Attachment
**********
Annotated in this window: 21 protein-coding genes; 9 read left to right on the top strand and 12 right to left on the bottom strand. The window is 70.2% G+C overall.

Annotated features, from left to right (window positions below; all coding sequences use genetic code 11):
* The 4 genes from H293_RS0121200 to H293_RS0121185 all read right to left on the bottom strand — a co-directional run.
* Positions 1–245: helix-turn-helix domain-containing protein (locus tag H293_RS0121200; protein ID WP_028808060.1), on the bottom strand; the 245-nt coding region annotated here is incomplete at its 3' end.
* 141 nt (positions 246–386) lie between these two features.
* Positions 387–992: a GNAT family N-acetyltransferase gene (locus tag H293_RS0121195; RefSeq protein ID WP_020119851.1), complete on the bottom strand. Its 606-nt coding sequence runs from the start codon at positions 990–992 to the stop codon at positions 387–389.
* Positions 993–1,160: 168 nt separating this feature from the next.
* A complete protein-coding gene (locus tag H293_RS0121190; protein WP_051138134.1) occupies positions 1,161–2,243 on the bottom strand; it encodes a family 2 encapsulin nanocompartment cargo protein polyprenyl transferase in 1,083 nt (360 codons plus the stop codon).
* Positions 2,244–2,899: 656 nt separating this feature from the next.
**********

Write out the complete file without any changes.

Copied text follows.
Annotated in this window: 21 protein-coding genes; 9 read left to right on the top strand and 12 right to left on the bottom strand. The window is 70.2% G+C overall.

Annotated features, from left to right (window positions below; all coding sequences use genetic code 11):
* The 4 genes from H293_RS0121200 to H293_RS0121185 all read right to left on the bottom strand — a co-directional run.
* Positions 1–245: helix-turn-helix domain-containing protein (locus tag H293_RS0121200; protein ID WP_028808060.1), on the bottom strand; the 245-nt coding region annotated here is incomplete at its 3' end.
* 141 nt (positions 246–386) lie between these two features.
* Positions 387–992: a GNAT family N-acetyltransferase gene (locus tag H293_RS0121195; RefSeq protein ID WP_020119851.1), complete on the bottom strand. Its 606-nt coding sequence runs from the start codon at positions 990–992 to the stop codon at positions 387–389.
* Positions 993–1,160: 168 nt separating this feature from the next.
* A complete protein-coding gene (locus tag H293_RS0121190; protein WP_051138134.1) occupies positions 1,161–2,243 on the bottom strand; it encodes a family 2 encapsulin nanocompartment cargo protein polyprenyl transferase in 1,083 nt (360 codons plus the stop codon).
* Positions 2,244–2,899: 656 nt separating this feature from the next.